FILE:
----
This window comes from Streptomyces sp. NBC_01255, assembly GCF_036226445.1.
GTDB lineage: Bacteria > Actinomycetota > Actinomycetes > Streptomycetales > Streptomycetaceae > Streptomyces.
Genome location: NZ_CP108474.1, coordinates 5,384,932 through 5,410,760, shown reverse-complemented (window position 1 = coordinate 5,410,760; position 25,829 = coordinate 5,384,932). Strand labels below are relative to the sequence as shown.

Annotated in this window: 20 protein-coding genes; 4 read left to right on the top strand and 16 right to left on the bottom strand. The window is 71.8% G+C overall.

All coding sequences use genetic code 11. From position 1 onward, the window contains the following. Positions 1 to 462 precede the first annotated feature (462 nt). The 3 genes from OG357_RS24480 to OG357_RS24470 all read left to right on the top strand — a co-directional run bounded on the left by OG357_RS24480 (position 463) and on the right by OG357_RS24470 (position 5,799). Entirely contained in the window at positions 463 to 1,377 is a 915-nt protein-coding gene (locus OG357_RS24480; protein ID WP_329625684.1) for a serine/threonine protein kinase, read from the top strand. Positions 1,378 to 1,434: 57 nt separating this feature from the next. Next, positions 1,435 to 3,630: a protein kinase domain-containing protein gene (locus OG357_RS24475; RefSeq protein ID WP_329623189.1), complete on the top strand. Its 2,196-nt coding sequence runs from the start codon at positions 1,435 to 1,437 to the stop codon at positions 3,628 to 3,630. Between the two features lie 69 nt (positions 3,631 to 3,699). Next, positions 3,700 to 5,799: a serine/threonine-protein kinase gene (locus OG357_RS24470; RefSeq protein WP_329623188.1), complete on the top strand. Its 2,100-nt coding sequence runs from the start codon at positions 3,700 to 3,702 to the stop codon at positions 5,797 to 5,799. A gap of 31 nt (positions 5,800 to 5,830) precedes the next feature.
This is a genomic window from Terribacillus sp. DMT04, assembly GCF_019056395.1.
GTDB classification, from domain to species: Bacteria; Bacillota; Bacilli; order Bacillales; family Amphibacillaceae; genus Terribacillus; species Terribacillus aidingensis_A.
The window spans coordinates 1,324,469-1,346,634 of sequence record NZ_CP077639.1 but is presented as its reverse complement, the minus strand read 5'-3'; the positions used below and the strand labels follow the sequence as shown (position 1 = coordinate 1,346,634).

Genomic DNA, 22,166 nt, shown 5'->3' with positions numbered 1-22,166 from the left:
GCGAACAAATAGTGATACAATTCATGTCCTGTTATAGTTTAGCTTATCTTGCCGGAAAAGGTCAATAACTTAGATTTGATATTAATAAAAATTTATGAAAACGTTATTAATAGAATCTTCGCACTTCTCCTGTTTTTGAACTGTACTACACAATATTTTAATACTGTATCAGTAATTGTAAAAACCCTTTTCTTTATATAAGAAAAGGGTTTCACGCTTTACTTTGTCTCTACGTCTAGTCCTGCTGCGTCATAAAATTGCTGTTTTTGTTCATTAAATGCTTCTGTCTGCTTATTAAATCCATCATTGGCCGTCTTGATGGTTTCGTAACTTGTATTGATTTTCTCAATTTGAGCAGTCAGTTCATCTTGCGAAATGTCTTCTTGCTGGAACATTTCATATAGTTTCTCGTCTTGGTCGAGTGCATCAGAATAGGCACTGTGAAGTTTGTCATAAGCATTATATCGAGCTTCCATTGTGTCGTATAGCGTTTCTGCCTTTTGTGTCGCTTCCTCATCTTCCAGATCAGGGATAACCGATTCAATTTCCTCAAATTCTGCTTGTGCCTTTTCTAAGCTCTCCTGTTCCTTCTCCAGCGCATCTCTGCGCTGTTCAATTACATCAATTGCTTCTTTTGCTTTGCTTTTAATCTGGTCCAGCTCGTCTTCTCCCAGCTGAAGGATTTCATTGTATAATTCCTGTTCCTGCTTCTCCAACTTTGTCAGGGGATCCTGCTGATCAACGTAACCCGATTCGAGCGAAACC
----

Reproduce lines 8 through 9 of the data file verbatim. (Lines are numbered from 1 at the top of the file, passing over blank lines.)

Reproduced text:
The window spans coordinates 1,324,469-1,346,634 of sequence record NZ_CP077639.1 but is presented as its reverse complement, the minus strand read 5'-3'; the positions used below and the strand labels follow the sequence as shown (position 1 = coordinate 1,346,634).

Genomic DNA, 22,166 nt, shown 5'->3' with positions numbered 1-22,166 from the left: